One of the first things you say to someone when you meet them is where are you from? This has always been a tricky question for me to answer as growing up I lived in nine different states. I spent most of my childhood years up until middle school in Florida but then found myself bouncing up and down the east coast. At one point in high school, I half-jokingly would tell my mother that I’m a nomad, so I’m not actually from anywhere. By the time I came to Oberlin, I had attended three different middle schools and three different high schools. This gave me a unique perspective on life.
After Florida, the state my family lived in the longest was Baltimore, Maryland, which is where I graduated from high school. Baltimore shaped me more than Florida did. The artists I listened to went from a combination of West Coast and Southern music to Baltimore rappers. When I first moved to Baltimore the most popular rapper in the city, Lor Scoota, had recently passed away. In celebration of his life, all of my friends would play his music nonstop; the lyrics to his songs were my introduction to the culture of the city. Lor Scoota’s song lyrics, “My man, my man, I swear I love all my mans,” would uplift and motivate the football team as we lifted weights through the summer. Whenever we went home, friends would tell each other to stay safe and that they love them and whenever you posted a photo to Instagram you would be flooded with black hearts in your comments.
Baltimore is a misunderstood city. The youth that live in Baltimore City are surrounded by violence but are looking for a way out. These youth are pushed to sports and told that football is the way to escape. The ones that do make it from the city to the league become legends in Baltimore. Everyone in Baltimore wants to be Tavon Austin, not everyone can be, and no one should think that’s their only option. The school system as a whole needs to do a better job of preparing these bright minds for after graduation. The football field isn’t their only option, it’s just the only option that was presented to many of these young students.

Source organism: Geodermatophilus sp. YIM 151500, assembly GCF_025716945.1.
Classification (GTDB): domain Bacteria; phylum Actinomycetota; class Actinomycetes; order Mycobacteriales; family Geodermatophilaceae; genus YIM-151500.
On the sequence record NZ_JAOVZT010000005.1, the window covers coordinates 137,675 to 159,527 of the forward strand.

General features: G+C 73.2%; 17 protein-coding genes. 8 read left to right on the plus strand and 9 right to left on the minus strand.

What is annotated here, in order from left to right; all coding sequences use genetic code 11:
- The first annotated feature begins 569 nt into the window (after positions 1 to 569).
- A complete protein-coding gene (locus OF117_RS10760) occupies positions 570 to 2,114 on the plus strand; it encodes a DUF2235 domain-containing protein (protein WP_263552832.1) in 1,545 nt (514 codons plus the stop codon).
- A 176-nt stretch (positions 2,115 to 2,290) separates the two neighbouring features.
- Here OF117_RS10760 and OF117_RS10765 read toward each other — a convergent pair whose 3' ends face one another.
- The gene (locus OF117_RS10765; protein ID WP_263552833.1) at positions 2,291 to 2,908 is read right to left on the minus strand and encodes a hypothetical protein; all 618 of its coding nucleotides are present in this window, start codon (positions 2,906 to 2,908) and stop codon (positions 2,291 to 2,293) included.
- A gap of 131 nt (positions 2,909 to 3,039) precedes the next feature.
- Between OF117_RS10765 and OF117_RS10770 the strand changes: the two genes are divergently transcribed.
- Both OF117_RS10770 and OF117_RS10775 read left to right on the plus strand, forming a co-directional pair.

After my freshman year of college, my family moved back to South Florida. Once arriving in Florida my dad began to train Division 1 football players again, as well as my younger brother’s teammates from his high school team. My sophomore year the pandemic occurred and for a year I was living at home in Florida with my family. Our days were spent on the football field. They say it takes ten thousand hours to perfect something, so we put our hours in every day. I quickly noticed a difference in the way the high schoolers in Florida train for football versus in Baltimore. In Florida, the high schoolers train similarly to how the professionals do, in Baltimore most of the athletes don’t know how to properly train. Florida has the best high school football in the nation and is considered a hotbed for Division 1 talent. In Baltimore, getting a Division 1 scholarship is like finding the Golden Ticket in Charlie and the Chocolate Factory, in Florida it’s like picking up a Hershey Bar at the grocery store. Florida has the blueprint on how to get you to the NFL. Florida also has an abundance of opportunities to send their high schoolers to college free of charge outside of sports. When I was in middle school in Florida they took us on college tours across the state and showed us the different opportunities we could have in the future. This allowed me to think about the direction I wanted my life to go from an early age.
Preparation is key to success. At Oberlin College, we had a phenomenal track athlete; people would oftentimes say he was “built different." One day our track coach came to us and said he never wants to hear that the athlete was “built different” again because all he did was prepare more than us. If you have a goal, have a plan. Preparation can turn something that seems like Willy Wonka’s golden ticket into an everyday Hershey Bar. Preparation can make your dreams attainable.